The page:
Geomtry
posted by AwA .
A farmer has 1000 meters barbed wire with which he is to fence off three sides of a rectangular field, the fourth side being bounded by a straight canal. how can the farmer enclose the largest field?

make a sketch,
let teach of the three sides be x ft
let the length of the side parallel to the canal be y
y + 3x = 1000
y = 1000  3x
area = A = 3xy
= 3x(1000  3x)
= 9x^2 + 3000x
If you know calculus ...
dA/dx = 18x + 3000 = 0 for a max of A
18x = 3000
x = 3000/18 = 500/3
then y = 1000  3(500/3) = 500
max area = 3xy = 3(500/3)(500 = 250000
The length is 500 m and each of the 3 shorter sides is 500/3 m
if no calculus....
complete the square on
A = 9x^2 + 3000x
= 9(x^2  (1000/3)x +250000/9  250000/9)
= 9(x  500/3)^2 + 250000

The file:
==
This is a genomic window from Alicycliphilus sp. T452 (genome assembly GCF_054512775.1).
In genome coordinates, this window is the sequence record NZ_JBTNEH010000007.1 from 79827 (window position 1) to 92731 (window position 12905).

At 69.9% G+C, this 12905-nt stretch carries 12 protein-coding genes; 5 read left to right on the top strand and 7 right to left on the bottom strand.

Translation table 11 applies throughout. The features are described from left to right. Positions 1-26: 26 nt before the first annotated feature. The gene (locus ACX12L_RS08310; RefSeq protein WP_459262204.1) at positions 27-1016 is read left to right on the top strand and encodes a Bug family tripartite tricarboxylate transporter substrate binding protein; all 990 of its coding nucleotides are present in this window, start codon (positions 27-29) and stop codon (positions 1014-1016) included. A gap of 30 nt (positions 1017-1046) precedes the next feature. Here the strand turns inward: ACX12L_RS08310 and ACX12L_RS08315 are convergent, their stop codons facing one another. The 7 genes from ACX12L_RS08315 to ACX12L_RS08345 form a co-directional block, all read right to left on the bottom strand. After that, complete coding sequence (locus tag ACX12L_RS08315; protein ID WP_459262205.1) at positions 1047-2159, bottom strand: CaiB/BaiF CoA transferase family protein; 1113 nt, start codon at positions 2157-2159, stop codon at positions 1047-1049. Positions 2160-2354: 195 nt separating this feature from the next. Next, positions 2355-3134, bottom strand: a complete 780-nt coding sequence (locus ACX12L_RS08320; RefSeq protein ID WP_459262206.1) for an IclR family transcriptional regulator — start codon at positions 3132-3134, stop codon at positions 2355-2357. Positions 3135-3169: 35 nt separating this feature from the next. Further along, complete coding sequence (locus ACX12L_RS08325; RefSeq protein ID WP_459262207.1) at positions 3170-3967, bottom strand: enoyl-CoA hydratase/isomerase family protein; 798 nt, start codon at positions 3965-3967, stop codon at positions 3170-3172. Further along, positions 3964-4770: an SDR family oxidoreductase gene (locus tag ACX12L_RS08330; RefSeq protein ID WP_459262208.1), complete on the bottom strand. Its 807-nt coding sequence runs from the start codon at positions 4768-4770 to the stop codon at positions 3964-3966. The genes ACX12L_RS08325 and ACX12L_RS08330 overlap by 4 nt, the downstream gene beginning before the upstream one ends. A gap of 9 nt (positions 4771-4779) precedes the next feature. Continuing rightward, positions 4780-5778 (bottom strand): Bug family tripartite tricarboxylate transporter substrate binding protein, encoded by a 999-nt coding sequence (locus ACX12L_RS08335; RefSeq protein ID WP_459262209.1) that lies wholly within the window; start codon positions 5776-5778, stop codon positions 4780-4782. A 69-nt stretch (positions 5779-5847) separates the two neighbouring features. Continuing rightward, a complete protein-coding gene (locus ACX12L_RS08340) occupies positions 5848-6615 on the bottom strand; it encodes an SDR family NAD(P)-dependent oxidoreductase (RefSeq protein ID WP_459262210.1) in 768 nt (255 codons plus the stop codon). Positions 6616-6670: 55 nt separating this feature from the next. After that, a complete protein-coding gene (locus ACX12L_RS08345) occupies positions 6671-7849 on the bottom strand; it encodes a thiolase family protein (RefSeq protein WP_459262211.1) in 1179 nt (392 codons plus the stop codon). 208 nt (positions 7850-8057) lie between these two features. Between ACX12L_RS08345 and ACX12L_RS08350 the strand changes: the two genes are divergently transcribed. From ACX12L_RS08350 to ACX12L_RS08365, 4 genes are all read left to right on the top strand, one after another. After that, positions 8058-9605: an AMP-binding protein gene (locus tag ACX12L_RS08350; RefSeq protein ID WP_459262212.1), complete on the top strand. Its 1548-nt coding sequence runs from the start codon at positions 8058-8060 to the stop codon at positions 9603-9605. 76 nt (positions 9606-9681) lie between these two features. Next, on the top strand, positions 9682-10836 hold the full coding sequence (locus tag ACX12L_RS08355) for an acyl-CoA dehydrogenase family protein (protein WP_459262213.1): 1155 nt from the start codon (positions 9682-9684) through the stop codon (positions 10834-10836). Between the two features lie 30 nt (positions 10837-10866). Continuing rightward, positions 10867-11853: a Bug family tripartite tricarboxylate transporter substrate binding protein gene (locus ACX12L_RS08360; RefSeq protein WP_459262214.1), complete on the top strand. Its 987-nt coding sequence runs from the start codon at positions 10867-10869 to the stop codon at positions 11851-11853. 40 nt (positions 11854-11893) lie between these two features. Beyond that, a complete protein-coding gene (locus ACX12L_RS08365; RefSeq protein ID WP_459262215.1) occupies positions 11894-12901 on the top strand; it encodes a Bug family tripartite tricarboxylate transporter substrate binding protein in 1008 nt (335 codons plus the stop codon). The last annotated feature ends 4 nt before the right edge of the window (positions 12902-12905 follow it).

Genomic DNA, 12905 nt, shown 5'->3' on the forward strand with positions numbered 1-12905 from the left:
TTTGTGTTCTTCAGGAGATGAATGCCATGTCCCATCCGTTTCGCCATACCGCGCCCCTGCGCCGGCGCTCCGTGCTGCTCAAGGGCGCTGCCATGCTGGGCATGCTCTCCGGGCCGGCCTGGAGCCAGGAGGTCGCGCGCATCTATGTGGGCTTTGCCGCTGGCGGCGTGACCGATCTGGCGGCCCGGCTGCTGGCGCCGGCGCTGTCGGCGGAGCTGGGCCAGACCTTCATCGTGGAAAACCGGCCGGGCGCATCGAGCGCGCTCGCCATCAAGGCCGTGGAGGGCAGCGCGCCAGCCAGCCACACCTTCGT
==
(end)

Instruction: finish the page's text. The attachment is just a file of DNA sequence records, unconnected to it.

So the max of A is obtained when x = 500/3 (as above)
for a max area of 250000
or
for A = 9x^2 + 3000x
the x of the vertex is b/(2a) = 3000/(2(9)) = 500/3
...continue as above 
I have a different interpretation of the problem.
If I were to assume "three sides" as one length (parallel to the canal) and the two other sides perpendicular to the canal, then we are only fencing three sides on land, and the fourth side is bounded by the canal.
Let x=width (side perpendicular to canal)
Area, A(x)
=x*(10002x)
=1000x2x²
No calculus, complete square:
A(x)=2(x250)²+125000
meaning the maximum is at x=250.
With calculus,
A'(x)=10004x=0 => x=250
So the two short sides are 250 m, and the long side is 500 m. The fourth side is assumed to be bounded by the canal. 
After reading the question again more carefully, I have to agree with MathMate's interpretation.
There is quite a variety of these type of questions and without a diagram I just jumped to the interpretation I used.